The company appeared at Newcastle Crown Court for sentence on Wednesday, 19 January, after previously pleading guilty to two offences of polluting Coundon Burn on March 13 and 14, 2017.
They were fined £240,000 and ordered to pay costs of more than £34,000.
The court heard that on two consecutive days in March 2017, a brick appeared to have blocked a combined sewer causing raw sewage to pour out of manhole chambers and discharge into Coundon Burn at Auckland Park, Bishop Auckland.
A member of the public reported the initial incident to Northumbrian Water which attended and officers believed they had cleared the blockage. But when officers returned to clear up the following day, they found a second manhole further downstream was now discharging sewage into the Burn. They cut into the pipe and discovered a brick surrounded by rags and raw sewage.
An Environment Agency officer attended to investigate and discovered a plume of discoloured water entering the River Gaunless from Coundon Burn. Sample results indicated raw sewage – potentially fatal to aquatic life – had entered the Burn with further assessments revealing around 300m of the riverbed covered in sewage material.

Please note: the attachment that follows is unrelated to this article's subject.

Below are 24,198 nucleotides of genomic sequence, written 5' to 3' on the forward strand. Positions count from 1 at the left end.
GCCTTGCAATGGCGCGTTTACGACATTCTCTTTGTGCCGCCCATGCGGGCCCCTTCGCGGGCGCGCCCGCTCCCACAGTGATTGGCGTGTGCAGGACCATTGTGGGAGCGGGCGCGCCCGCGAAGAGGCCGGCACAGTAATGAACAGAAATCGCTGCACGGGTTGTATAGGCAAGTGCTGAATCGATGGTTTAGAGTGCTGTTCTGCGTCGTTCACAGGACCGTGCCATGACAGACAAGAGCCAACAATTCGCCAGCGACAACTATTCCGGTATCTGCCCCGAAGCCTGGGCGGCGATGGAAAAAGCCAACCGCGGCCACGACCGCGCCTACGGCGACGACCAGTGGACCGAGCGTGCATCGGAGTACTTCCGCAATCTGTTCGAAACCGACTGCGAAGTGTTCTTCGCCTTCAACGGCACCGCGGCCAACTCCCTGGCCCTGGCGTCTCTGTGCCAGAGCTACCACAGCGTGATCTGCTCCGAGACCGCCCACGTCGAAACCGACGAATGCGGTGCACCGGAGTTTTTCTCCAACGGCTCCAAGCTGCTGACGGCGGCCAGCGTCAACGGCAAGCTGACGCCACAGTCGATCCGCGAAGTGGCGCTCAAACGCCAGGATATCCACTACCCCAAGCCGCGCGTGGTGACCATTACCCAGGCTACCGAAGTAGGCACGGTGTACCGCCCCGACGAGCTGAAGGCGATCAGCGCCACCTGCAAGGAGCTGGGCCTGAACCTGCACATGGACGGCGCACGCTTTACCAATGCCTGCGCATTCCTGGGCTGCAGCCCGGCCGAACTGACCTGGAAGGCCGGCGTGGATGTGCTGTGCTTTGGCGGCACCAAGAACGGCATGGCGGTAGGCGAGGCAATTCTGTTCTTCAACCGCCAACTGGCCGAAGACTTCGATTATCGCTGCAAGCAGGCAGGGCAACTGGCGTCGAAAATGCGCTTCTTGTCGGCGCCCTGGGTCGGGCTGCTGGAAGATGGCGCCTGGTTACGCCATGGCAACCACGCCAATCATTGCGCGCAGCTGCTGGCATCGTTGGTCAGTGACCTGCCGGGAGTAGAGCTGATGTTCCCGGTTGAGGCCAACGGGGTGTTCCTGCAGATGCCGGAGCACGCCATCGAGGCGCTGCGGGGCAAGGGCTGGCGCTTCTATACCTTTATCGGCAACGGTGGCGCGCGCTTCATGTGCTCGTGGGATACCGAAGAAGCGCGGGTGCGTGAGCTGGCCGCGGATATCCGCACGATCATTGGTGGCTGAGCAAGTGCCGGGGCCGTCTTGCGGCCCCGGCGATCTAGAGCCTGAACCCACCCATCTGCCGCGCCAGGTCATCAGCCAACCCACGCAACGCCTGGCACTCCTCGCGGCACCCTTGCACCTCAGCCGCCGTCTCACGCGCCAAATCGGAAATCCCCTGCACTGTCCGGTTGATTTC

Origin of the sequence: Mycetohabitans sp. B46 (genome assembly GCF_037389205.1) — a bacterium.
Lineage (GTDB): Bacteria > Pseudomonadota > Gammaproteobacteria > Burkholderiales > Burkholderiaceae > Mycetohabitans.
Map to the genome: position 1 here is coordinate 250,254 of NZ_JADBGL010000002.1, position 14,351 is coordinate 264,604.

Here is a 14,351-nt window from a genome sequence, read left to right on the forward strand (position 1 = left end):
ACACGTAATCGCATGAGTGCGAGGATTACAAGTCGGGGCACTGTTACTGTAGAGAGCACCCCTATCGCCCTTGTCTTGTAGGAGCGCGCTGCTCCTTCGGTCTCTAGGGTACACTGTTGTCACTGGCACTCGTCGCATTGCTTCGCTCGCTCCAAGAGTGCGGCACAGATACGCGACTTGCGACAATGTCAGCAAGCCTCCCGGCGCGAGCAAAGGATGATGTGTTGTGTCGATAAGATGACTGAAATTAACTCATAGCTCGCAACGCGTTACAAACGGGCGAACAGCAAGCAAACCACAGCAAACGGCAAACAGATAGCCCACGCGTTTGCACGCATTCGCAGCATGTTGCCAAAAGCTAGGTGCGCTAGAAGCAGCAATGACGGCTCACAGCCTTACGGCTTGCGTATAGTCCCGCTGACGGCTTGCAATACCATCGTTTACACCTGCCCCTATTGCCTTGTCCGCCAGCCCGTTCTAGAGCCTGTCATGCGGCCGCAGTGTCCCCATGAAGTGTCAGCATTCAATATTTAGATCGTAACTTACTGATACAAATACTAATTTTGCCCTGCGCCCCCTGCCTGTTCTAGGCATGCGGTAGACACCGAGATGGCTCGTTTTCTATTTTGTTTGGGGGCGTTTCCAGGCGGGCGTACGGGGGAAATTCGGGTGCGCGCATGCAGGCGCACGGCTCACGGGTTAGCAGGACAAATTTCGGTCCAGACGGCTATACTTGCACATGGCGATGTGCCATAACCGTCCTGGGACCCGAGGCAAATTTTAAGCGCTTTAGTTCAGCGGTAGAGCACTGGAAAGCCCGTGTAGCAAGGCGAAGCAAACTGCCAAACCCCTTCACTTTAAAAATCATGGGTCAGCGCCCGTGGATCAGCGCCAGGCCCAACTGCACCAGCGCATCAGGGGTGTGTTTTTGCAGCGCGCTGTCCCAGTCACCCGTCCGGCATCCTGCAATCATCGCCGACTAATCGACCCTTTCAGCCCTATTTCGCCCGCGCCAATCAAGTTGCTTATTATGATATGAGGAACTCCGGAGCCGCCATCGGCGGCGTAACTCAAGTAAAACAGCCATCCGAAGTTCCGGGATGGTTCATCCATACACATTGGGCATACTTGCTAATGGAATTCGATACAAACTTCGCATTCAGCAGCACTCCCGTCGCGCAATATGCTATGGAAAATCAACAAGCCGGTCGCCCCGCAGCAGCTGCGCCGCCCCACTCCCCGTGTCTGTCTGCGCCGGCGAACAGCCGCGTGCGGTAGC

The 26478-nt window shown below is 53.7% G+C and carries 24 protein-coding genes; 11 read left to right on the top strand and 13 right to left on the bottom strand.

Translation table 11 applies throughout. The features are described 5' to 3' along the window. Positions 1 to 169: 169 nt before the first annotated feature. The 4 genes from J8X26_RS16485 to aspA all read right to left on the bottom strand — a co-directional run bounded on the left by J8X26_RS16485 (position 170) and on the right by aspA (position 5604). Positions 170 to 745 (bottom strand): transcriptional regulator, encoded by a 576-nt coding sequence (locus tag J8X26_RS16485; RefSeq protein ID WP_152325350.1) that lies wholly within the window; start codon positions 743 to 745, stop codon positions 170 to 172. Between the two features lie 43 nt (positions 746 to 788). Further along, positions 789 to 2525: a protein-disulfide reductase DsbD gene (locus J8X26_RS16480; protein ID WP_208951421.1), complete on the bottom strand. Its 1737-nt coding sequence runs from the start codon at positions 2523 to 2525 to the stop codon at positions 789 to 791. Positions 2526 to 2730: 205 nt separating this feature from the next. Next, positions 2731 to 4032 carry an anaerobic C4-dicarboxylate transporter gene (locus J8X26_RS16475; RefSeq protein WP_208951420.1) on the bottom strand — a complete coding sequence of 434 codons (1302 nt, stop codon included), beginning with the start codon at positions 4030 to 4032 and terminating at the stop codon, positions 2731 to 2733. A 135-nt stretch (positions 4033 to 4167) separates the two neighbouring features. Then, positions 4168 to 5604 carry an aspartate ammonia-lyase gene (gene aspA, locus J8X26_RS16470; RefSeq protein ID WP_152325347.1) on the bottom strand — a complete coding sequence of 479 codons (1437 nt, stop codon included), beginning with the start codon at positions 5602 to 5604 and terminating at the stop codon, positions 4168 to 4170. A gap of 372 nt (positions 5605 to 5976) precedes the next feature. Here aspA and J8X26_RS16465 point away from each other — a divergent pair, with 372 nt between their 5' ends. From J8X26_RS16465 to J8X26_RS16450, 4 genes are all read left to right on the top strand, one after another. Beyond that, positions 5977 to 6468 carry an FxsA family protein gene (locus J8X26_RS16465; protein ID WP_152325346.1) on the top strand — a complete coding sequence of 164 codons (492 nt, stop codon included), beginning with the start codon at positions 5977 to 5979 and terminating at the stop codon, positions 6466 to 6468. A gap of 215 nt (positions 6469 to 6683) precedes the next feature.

Damaged manhole chamber
Northumbrian Water said that the brick blockage was from a damaged manhole chamber on farmland and said they had since taken steps to protect them.
During the investigation manhole chambers along the sewer route in agricultural fields were checked and some damage was found, but enquiries revealed that the company had no maintenance system in place to periodically check them for damage. Instead, the company responded to any reported pollution incidents.
Passing sentence Judge Robert Adams found the company were negligent by having no preventative systems in place but gave them credit for the steps taken since the incident to remedy the issue.
‘Officers worked tirelessly’
Rachael Caldwell, Environment Manager for the Environment Agency in the North East, said:
We take our responsibility to protect the environment very seriously. Water companies are aware that their activities have the potential to cause serious environmental impacts and they have a legal duty to avoid pollution. The regulations are clear.
Our officers worked tirelessly to bring this case to court and we’re committed to holding water companies to account.
The Environment Agency has secured fines of over £137million since 2015 with record fines handed down last year, making it clear that polluters will pay for damage to the environment.
In October 2021, Northumbrian Water was fined £540,000 for polluting a watercourse that runs through Heads Hope Dene in Castle Eden, in May 2017.